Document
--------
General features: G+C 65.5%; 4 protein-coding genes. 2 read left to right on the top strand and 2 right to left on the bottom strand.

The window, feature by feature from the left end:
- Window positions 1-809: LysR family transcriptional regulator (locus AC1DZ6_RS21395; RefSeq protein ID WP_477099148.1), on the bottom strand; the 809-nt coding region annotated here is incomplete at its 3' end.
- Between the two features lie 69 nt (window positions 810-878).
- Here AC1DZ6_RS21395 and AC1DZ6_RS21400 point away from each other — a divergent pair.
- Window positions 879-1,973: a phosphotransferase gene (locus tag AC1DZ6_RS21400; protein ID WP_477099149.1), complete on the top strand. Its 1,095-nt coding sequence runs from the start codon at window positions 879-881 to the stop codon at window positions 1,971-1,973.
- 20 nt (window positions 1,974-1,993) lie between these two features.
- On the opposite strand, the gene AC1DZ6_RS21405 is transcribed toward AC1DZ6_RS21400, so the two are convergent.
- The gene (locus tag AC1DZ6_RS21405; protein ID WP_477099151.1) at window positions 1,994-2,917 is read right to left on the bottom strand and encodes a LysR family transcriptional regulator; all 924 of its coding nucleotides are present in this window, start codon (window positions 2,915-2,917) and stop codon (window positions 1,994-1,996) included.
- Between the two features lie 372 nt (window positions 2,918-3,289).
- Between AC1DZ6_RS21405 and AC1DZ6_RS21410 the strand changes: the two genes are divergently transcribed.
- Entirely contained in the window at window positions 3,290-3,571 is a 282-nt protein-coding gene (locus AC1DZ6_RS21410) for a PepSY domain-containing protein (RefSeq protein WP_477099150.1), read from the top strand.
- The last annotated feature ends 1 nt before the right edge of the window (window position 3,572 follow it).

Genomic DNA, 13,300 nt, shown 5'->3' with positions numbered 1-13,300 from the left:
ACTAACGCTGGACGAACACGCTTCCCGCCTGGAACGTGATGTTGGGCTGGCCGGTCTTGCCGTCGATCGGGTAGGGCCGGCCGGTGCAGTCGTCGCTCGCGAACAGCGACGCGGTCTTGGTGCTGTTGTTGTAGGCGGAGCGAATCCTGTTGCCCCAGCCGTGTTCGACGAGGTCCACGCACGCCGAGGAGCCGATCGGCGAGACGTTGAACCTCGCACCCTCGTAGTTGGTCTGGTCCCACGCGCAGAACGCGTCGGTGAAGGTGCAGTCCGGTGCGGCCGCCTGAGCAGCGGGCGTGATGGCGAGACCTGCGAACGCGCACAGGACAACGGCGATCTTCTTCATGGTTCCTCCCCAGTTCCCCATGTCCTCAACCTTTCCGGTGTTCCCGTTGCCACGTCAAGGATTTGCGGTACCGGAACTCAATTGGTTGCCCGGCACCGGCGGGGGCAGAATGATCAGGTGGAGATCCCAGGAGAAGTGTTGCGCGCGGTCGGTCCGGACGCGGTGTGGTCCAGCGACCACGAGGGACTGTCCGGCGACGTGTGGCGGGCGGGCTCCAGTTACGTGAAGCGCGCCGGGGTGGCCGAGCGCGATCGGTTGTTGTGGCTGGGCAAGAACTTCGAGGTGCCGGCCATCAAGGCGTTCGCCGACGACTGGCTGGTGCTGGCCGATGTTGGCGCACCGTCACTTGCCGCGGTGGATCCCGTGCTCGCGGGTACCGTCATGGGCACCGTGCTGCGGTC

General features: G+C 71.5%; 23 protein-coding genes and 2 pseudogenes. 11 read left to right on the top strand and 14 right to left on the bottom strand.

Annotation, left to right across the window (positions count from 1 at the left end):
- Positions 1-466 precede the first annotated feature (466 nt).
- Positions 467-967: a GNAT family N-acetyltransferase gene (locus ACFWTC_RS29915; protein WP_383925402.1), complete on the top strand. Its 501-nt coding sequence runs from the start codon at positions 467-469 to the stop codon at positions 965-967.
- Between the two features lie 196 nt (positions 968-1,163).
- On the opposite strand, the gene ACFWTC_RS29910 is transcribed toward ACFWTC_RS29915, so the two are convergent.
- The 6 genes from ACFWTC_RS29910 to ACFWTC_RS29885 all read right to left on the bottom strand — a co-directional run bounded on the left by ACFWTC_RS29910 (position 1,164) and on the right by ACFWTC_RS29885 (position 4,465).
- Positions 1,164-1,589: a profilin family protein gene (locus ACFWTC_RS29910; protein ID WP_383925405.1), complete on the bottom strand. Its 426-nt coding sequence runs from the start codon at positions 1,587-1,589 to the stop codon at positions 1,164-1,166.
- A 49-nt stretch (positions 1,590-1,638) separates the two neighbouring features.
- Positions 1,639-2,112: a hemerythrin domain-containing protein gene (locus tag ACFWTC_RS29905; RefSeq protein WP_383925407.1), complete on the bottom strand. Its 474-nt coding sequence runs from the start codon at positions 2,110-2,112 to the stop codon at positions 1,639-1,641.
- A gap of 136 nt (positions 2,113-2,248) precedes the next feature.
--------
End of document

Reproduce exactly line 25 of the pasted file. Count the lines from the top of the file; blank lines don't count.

- Positions 1,639-2,112: a hemerythrin domain-containing protein gene (locus tag ACFWTC_RS29905; RefSeq protein WP_383925407.1), complete on the bottom strand. Its 474-nt coding sequence runs from the start codon at positions 2,110-2,112 to the stop codon at positions 1,639-1,641.